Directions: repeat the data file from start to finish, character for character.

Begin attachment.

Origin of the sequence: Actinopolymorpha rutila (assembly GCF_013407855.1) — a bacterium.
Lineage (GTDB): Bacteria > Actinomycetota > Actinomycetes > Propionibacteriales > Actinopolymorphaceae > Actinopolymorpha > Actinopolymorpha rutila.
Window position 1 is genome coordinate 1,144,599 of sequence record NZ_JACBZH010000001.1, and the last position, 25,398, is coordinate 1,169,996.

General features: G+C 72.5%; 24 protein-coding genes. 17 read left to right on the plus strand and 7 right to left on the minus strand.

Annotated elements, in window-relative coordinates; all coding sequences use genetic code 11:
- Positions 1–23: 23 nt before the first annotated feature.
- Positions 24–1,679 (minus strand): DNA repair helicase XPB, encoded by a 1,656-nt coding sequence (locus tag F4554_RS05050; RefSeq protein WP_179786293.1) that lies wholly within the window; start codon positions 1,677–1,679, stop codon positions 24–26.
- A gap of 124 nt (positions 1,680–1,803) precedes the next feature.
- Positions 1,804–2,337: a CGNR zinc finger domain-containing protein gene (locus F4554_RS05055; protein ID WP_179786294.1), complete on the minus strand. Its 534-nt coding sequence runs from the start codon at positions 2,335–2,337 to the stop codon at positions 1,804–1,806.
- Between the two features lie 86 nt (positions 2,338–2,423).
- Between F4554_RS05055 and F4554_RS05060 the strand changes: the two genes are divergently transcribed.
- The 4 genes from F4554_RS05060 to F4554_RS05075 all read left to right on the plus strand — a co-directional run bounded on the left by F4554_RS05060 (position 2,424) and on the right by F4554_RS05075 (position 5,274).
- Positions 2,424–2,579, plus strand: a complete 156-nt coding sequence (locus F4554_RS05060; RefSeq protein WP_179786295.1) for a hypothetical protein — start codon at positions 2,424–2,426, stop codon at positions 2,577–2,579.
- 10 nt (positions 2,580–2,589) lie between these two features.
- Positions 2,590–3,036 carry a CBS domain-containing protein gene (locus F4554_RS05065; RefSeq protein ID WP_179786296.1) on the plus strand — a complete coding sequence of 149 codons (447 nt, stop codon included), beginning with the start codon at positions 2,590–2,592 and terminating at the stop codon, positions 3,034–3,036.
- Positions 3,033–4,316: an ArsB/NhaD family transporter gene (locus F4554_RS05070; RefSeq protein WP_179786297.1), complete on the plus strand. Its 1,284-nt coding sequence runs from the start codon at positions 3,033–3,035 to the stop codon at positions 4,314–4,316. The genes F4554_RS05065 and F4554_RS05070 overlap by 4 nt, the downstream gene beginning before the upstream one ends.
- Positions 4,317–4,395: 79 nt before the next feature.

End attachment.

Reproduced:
Origin of the sequence: Actinopolymorpha rutila (assembly GCF_013407855.1) — a bacterium.
Lineage (GTDB): Bacteria > Actinomycetota > Actinomycetes > Propionibacteriales > Actinopolymorphaceae > Actinopolymorpha > Actinopolymorpha rutila.
Window position 1 is genome coordinate 1,144,599 of sequence record NZ_JACBZH010000001.1, and the last position, 25,398, is coordinate 1,169,996.

General features: G+C 72.5%; 24 protein-coding genes. 17 read left to right on the plus strand and 7 right to left on the minus strand.

Annotated elements, in window-relative coordinates; all coding sequences use genetic code 11:
- Positions 1–23: 23 nt before the first annotated feature.
- Positions 24–1,679 (minus strand): DNA repair helicase XPB, encoded by a 1,656-nt coding sequence (locus tag F4554_RS05050; RefSeq protein WP_179786293.1) that lies wholly within the window; start codon positions 1,677–1,679, stop codon positions 24–26.
- A gap of 124 nt (positions 1,680–1,803) precedes the next feature.
- Positions 1,804–2,337: a CGNR zinc finger domain-containing protein gene (locus F4554_RS05055; protein ID WP_179786294.1), complete on the minus strand. Its 534-nt coding sequence runs from the start codon at positions 2,335–2,337 to the stop codon at positions 1,804–1,806.
- Between the two features lie 86 nt (positions 2,338–2,423).
- Between F4554_RS05055 and F4554_RS05060 the strand changes: the two genes are divergently transcribed.
- The 4 genes from F4554_RS05060 to F4554_RS05075 all read left to right on the plus strand — a co-directional run bounded on the left by F4554_RS05060 (position 2,424) and on the right by F4554_RS05075 (position 5,274).
- Positions 2,424–2,579, plus strand: a complete 156-nt coding sequence (locus F4554_RS05060; RefSeq protein WP_179786295.1) for a hypothetical protein — start codon at positions 2,424–2,426, stop codon at positions 2,577–2,579.
- 10 nt (positions 2,580–2,589) lie between these two features.
- Positions 2,590–3,036 carry a CBS domain-containing protein gene (locus F4554_RS05065; RefSeq protein ID WP_179786296.1) on the plus strand — a complete coding sequence of 149 codons (447 nt, stop codon included), beginning with the start codon at positions 2,590–2,592 and terminating at the stop codon, positions 3,034–3,036.
- Positions 3,033–4,316: an ArsB/NhaD family transporter gene (locus F4554_RS05070; RefSeq protein WP_179786297.1), complete on the plus strand. Its 1,284-nt coding sequence runs from the start codon at positions 3,033–3,035 to the stop codon at positions 4,314–4,316. The genes F4554_RS05065 and F4554_RS05070 overlap by 4 nt, the downstream gene beginning before the upstream one ends.
- Positions 4,317–4,395: 79 nt before the next feature.